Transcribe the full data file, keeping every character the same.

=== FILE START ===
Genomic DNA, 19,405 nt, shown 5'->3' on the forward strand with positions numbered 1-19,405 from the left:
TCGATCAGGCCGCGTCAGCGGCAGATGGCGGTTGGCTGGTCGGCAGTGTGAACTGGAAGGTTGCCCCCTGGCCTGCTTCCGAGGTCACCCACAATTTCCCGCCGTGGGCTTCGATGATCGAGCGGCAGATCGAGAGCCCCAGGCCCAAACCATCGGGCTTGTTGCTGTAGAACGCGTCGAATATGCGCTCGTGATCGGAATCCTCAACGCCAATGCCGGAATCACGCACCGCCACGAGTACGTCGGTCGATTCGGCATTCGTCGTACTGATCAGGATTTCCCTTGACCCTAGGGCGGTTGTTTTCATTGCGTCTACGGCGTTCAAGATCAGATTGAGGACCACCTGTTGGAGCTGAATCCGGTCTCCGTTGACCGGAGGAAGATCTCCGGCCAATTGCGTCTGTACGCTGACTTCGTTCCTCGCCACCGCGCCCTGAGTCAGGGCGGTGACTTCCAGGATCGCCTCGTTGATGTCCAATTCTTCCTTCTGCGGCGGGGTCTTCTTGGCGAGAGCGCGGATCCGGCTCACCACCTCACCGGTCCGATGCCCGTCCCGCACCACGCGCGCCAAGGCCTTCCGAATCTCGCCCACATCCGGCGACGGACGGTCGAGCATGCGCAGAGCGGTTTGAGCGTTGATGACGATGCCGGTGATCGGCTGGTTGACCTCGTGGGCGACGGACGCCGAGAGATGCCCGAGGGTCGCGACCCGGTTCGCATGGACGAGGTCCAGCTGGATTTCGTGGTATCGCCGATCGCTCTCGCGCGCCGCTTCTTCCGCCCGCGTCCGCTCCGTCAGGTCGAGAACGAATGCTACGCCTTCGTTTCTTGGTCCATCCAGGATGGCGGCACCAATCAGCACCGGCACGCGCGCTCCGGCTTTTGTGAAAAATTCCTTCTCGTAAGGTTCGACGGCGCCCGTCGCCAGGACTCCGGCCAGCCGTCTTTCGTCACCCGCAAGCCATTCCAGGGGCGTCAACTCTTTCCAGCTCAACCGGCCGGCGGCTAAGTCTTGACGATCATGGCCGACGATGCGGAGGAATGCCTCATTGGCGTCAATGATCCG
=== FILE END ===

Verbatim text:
Genomic DNA, 19,405 nt, shown 5'->3' on the forward strand with positions numbered 1-19,405 from the left:
TCGATCAGGCCGCGTCAGCGGCAGATGGCGGTTGGCTGGTCGGCAGTGTGAACTGGAAGGTTGCCCCCTGGCCTGCTTCCGAGGTCACCCACAATTTCCCGCCGTGGGCTTCGATGATCGAGCGGCAGATCGAGAGCCCCAGGCCCAAACCATCGGGCTTGTTGCTGTAGAACGCGTCGAATATGCGCTCGTGATCGGAATCCTCAACGCCAATGCCGGAATCACGCACCGCCACGAGTACGTCGGTCGATTCGGCATTCGTCGTACTGATCAGGATTTCCCTTGACCCTAGGGCGGTTGTTTTCATTGCGTCTACGGCGTTCAAGATCAGATTGAGGACCACCTGTTGGAGCTGAATCCGGTCTCCGTTGACCGGAGGAAGATCTCCGGCCAATTGCGTCTGTACGCTGACTTCGTTCCTCGCCACCGCGCCCTGAGTCAGGGCGGTGACTTCCAGGATCGCCTCGTTGATGTCCAATTCTTCCTTCTGCGGCGGGGTCTTCTTGGCGAGAGCGCGGATCCGGCTCACCACCTCACCGGTCCGATGCCCGTCCCGCACCACGCGCGCCAAGGCCTTCCGAATCTCGCCCACATCCGGCGACGGACGGTCGAGCATGCGCAGAGCGGTTTGAGCGTTGATGACGATGCCGGTGATCGGCTGGTTGACCTCGTGGGCGACGGACGCCGAGAGATGCCCGAGGGTCGCGACCCGGTTCGCATGGACGAGGTCCAGCTGGATTTCGTGGTATCGCCGATCGCTCTCGCGCGCCGCTTCTTCCGCCCGCGTCCGCTCCGTCAGGTCGAGAACGAATGCTACGCCTTCGTTTCTTGGTCCATCCAGGATGGCGGCACCAATCAGCACCGGCACGCGCGCTCCGGCTTTTGTGAAAAATTCCTTCTCGTAAGGTTCGACGGCGCCCGTCGCCAGGACTCCGGCCAGCCGTCTTTCGTCACCCGCAAGCCATTCCAGGGGCGTCAACTCTTTCCAGCTCAACCGGCCGGCGGCTAAGTCTTGACGATCATGGCCGACGATGCGGAGGAATGCCTCATTGGCGTCAATGATCCG